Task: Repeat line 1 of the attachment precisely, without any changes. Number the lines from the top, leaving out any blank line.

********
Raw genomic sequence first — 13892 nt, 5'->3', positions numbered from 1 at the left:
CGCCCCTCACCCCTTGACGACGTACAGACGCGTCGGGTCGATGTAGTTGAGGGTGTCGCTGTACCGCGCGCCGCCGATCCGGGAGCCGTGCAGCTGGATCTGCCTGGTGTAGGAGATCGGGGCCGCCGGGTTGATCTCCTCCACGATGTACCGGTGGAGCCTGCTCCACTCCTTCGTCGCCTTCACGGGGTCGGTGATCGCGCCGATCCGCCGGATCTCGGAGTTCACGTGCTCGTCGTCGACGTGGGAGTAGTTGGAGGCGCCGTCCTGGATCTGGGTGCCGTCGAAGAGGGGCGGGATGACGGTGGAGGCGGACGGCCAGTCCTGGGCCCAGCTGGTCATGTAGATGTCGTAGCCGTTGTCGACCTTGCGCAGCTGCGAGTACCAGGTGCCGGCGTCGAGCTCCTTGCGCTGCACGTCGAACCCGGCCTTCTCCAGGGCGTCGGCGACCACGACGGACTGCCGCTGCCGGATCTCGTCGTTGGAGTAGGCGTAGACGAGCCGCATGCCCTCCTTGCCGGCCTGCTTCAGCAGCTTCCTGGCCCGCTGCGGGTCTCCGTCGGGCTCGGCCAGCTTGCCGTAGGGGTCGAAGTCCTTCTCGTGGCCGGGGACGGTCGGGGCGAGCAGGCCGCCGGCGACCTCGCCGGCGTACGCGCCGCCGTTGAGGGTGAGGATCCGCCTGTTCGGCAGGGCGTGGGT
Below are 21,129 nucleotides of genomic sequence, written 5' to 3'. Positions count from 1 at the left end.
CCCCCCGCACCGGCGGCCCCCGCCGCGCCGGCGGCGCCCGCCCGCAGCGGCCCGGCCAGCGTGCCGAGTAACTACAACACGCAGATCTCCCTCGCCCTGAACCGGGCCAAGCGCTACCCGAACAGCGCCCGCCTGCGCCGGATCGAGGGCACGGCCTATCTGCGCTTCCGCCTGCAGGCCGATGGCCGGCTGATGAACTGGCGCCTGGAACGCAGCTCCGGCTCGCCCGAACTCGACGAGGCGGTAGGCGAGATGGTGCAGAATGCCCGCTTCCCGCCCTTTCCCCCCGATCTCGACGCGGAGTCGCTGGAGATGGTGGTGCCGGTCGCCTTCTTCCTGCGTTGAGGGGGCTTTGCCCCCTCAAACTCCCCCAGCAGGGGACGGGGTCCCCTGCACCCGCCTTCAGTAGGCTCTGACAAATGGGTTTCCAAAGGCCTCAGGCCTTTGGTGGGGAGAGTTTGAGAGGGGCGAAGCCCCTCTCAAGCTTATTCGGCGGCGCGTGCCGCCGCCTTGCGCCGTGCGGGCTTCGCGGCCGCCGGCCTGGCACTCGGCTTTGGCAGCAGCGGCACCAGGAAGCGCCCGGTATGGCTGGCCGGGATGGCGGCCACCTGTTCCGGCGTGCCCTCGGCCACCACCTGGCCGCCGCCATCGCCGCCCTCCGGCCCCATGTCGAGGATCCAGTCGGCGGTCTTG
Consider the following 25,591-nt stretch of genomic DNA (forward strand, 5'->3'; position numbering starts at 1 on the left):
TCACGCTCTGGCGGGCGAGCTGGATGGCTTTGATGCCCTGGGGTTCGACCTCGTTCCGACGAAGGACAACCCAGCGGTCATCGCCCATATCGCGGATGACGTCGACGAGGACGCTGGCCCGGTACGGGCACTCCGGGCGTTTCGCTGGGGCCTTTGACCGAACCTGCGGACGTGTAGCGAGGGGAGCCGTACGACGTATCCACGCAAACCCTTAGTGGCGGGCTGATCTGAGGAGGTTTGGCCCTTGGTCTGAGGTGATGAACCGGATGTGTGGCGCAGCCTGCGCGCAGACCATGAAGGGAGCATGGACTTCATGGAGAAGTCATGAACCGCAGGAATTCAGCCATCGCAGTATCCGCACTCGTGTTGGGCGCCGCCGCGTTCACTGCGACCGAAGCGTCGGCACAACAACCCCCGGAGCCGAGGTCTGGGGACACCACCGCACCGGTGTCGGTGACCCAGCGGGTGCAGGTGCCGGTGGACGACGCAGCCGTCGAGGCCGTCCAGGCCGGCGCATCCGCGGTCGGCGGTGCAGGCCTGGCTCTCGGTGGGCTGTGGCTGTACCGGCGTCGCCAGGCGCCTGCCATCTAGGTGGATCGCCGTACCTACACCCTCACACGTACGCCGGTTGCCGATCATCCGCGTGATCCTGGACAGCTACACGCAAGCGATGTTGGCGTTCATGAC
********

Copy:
Raw genomic sequence first — 13892 nt, 5'->3', positions numbered from 1 at the left: